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Public Comment: Draft Report on Domain Names Registered Using a Privacy or Proxy Service | REVISED

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ICANN, assisted by the National Opinion Research Center (NORC), recently completed a draft of its study of the percentage of domain names registered using a privacy or proxy service. Today, that draft report is being posted for review and comment through 6 November 2009 (extended to 20 November 2009).

The findings in the report identify a percentage range of domain names that appear to have been registered using a privacy or proxy service. To inform this study, ICANN relied on a random sample of 2400 domain names drawn in March 2009 from the universe of domain names registered under the top 5 gTLDs (i.e., .com, .net, .org, .biz, and .info).

Community members are invited to review the draft report and its findings and comment on all aspects of the report.

Document Links:

The draft report can be found here: [PDF, 124K]

The Process From Here:

At the end of this Public Comment period, ICANN Staff will review the comments submitted and prepare a summary analysis of the various submissions.

Deadline and How to Submit Comments:

The Staff is opening a 30-day public comment, from 2 October through 6 November 2009 (extended to 20 November 2009), and invites community comments on this matter.

The formal Public Comment Forum Box is located here

To submit comments:

To view comments:

Staff Responsible: William A. McKelligott

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Domain Name System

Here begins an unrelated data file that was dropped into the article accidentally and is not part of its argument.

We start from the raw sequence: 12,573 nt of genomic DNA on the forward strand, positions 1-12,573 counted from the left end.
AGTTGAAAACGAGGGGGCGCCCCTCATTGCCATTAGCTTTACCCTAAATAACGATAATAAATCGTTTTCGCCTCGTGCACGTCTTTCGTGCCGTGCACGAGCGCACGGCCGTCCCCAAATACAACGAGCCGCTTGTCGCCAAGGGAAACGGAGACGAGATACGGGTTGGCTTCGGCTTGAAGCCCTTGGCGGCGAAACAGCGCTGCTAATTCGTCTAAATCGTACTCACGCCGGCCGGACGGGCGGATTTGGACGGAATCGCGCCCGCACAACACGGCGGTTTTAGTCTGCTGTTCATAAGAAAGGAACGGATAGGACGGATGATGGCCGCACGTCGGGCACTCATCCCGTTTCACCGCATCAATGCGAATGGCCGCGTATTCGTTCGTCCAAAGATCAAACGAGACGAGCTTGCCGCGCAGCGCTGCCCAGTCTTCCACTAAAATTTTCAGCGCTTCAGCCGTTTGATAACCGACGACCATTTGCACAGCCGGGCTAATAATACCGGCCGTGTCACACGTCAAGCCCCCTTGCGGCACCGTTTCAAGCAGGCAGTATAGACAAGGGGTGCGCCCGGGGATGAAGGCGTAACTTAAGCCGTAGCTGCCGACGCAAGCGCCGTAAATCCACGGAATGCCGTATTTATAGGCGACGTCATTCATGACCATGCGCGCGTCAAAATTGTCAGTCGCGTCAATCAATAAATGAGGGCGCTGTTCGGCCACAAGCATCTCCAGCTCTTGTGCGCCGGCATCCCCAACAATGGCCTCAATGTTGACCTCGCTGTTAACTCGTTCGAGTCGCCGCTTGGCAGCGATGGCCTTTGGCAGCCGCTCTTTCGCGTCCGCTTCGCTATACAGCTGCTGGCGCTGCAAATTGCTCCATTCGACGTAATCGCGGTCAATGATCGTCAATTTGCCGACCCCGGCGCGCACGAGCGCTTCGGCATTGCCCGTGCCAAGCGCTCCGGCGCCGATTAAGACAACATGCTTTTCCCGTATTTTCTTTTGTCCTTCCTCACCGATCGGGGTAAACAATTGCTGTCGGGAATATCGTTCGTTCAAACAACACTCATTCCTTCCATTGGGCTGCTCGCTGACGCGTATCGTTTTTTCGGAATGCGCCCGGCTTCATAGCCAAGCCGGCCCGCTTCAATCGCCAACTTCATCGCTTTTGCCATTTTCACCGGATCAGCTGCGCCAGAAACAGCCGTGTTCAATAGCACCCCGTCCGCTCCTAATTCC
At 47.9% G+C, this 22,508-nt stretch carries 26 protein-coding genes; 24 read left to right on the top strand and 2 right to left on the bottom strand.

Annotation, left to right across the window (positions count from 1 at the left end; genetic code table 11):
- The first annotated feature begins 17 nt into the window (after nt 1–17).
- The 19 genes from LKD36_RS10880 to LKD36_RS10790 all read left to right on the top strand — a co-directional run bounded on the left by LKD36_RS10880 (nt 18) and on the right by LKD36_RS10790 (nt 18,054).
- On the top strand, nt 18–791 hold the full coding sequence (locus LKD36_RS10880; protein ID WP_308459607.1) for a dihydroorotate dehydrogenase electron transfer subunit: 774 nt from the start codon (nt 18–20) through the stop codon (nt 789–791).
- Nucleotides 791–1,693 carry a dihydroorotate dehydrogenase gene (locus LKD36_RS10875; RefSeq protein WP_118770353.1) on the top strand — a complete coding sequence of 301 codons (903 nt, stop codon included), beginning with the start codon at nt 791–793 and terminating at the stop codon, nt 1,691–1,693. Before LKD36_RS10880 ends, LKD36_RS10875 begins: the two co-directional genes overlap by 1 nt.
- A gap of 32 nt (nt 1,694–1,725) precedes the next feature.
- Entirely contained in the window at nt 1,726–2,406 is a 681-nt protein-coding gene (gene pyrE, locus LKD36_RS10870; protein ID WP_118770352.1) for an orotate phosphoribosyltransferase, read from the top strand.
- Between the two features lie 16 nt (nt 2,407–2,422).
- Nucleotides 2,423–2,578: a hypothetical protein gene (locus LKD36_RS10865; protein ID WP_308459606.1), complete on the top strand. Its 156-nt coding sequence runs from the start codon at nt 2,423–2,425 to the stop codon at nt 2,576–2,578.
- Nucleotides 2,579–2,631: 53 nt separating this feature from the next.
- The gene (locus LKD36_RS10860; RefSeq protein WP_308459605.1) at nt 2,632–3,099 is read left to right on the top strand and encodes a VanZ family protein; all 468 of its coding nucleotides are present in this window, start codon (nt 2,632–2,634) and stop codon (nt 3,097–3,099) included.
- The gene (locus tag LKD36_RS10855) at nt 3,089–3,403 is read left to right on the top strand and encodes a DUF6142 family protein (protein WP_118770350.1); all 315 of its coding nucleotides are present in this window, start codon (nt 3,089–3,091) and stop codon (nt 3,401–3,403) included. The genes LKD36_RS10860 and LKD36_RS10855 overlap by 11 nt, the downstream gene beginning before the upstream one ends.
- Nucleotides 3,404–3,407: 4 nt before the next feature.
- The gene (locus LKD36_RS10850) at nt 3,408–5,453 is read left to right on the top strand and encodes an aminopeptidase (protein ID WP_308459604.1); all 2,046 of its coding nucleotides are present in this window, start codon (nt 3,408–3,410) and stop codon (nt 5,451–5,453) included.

Internationalized Domain Name ,IDN,"IDNs are domain names that include characters used in the local representation of languages that are not written with the twenty-six letters of the basic Latin alphabet ""a-z"". An IDN can contain Latin letters with diacritical marks, as required by many European languages, or may consist of characters from non-Latin scripts such as Arabic or Chinese. Many languages also use other types of digits than the European ""0-9"". The basic Latin alphabet together with the European-Arabic digits are, for the purpose of domain names, termed ""ASCII characters"" (ASCII = American Standard Code for Information Interchange). These are also included in the broader range of ""Unicode characters"" that provides the basis for IDNs. The ""hostname rule"" requires that all domain names of the type under consideration here are stored in the DNS using only the ASCII characters listed above, with the one further addition of the hyphen ""-"". The Unicode form of an IDN therefore requires special encoding before it is entered into the DNS. The following terminology is used when distinguishing between these forms: A domain name consists of a series of ""labels"" (separated by ""dots""). The ASCII form of an IDN label is termed an ""A-label"". All operations defined in the DNS protocol use A-labels exclusively. The Unicode form, which a user expects to be displayed, is termed a ""U-label"". The difference may be illustrated with the Hindi word for ""test"" — परीका — appearing here as a U-label would (in the Devanagari script). A special form of ""ASCII compatible encoding"" (abbreviated ACE) is applied to this to produce the corresponding A-label: xn--11b5bs1di. A domain name that only includes ASCII letters, digits, and hyphens is termed an ""LDH label"". Although the definitions of A-labels and LDH-labels overlap, a name consisting exclusively of LDH labels, such as"""" is not an IDN."